Taiwan Balancing Act
REVIEW & OUTLOOK
October 29, 1999
A Congressional committee voted Tuesday in favor of legislation that would increase military support for Taiwan. This preliminary vote by the House International Relations Committee, let alone the floor vote-to-come, has already brought forth a fresh round of sputtering from Beijing. There's been plenty of sputtering from Washington too, from Administration officials such as Stanley Roth, Assistant Secretary of State for East Asian and Pacific affairs, who earlier condemned the bill as a "potentially dangerous vote against a policy that has worked through four administrations and continues to work today."
Mr. Roth has it backward. In fact, the Taiwan Security Enhancement Act is an attempt to restore U.S. policy to the one that worked well through four administrations, but which the Clinton Administration knocked out of kilter. It sends an important message to Beijing: that despite any intimations to the contrary from the Clinton Administration, the U.S. will abide by its long-standing commitments to Taiwan.
The famous one-China policy, developed with great care in 1972, offered a useful ambiguity to all parties: It helped Taiwan advance to prosperity and democracy, it encouraged the mainland to distance itself from Mao, and it allowed the U.S. to gloss over the inconvenient reality of two clearly different Chinese governments in Beijing and Taipei. It was a delicate balancing act, but it worked.
Then Mr. Clinton upset that delicate balance during his trip to China last year. No ambiguity for him. Instead, he gave his outright support to the mainland's long-sought "three nos"--no independence for Taiwan, no two Chinas, and no membership for Taiwan in international organizations. 'Far from defending the status quo, the Clinton Administration has become an advocate for mainland China.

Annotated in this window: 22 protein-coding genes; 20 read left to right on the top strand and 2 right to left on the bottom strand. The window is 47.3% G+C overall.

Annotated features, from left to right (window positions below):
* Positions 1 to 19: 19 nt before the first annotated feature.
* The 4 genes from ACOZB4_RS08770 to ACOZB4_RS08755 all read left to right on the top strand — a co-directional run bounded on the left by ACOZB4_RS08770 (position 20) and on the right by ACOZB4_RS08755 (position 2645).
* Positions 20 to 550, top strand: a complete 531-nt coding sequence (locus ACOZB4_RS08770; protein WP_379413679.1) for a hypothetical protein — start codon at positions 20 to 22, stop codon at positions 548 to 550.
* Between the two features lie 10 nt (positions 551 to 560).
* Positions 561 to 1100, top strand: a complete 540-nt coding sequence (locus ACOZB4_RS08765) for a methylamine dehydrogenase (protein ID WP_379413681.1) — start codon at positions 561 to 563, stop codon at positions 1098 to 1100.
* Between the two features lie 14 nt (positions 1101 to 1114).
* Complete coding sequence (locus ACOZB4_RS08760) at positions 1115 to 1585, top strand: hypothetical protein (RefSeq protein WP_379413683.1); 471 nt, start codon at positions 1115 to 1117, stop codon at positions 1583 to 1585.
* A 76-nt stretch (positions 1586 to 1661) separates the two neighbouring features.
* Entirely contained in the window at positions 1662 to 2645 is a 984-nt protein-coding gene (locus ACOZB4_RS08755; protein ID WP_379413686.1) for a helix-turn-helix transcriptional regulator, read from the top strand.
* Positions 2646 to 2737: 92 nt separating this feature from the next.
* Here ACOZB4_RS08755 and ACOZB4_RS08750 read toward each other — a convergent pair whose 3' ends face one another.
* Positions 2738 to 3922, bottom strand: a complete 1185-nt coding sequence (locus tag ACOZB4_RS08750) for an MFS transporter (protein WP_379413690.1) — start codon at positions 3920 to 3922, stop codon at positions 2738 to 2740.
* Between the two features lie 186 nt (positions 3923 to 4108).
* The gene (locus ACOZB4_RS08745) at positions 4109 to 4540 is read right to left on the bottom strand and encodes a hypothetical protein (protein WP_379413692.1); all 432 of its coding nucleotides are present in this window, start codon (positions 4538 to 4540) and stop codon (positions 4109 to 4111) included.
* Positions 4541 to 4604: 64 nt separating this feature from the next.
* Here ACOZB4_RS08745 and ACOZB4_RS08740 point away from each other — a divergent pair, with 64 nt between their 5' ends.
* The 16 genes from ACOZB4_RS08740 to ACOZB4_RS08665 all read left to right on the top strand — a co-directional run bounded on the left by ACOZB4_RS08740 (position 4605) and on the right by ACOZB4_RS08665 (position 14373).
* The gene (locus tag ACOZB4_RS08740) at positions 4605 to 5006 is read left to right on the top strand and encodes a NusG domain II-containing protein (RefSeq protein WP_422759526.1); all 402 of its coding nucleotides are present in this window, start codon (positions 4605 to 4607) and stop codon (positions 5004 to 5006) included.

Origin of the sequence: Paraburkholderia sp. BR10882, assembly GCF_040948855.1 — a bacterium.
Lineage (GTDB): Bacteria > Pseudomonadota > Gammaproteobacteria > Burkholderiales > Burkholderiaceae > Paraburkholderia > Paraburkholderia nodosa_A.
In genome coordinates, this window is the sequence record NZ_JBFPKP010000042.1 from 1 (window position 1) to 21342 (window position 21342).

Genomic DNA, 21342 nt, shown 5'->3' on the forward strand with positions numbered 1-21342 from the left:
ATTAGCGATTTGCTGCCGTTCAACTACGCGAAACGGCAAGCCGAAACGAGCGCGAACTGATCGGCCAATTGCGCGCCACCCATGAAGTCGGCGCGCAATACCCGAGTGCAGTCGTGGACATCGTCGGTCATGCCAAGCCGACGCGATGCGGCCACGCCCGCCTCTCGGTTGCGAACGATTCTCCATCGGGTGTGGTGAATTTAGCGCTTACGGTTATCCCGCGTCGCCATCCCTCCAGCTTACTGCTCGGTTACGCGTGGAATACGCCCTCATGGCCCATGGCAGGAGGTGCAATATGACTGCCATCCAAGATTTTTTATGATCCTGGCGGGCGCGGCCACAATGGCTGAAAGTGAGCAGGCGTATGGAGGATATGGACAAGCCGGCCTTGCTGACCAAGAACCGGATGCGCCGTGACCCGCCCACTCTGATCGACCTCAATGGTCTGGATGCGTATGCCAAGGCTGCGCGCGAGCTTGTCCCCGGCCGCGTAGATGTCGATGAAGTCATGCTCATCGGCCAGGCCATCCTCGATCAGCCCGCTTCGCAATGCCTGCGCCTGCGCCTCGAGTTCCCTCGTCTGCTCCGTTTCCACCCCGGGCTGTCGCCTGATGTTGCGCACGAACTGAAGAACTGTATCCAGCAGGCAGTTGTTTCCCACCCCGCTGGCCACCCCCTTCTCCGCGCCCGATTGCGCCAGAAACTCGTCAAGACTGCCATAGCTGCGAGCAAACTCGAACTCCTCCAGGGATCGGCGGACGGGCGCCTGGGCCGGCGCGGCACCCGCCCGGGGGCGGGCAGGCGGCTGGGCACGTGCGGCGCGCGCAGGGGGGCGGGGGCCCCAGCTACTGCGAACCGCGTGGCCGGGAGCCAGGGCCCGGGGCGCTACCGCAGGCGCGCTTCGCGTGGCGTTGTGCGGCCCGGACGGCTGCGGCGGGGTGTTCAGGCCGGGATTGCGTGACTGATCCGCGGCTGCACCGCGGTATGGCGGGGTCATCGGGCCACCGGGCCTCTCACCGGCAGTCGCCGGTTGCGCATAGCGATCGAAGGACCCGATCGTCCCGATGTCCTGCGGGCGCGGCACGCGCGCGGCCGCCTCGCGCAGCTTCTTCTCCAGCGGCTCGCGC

As the U.S. stepped away from its commitment to Taiwan, China stepped away from its commitment to solve the reunification problem without recourse to violence. Rep. Ben Gilman, chairman of the House International Relations Committee, says the bill was in response to "Beijing's outright refusal to renounce the use of force against Taiwan."
It shouldn't escape Beijing's notice that there was strong bipartisan support for the bill, which passed by a 32-6 vote. The bill now emphasizes what Congress -- and previous administrations -- have long said: that the 1979 Taiwan Relations Act means the U.S. will continue to sell Taiwan arms sufficient for its self-defense.
In addition, the bill requires a number of sensible measures that will go a long way toward reducing the possibility of a military confrontation in the Taiwan Strait. It requires annual reports on the security situation there and on Taiwan's requests for arms purchases. A one-time, classified report on the ability of the U.S. to respond to a crisis in Taiwan is also mandated.
None of this, however, is likely to be put into practice, since Mr. Clinton is sure to veto the bill. Instead, the debate over the Taiwan Security Enhancement Act will remain a largely symbolic battle. But it has served a useful purpose in stirring up debate about how America should live up to its long-standing commitments to Taiwan. China's leaders must accept, as their predecessors did, that reunification will be a long process. The proper U.S. role should be to hold Beijing to its promise to advance the process peacefully.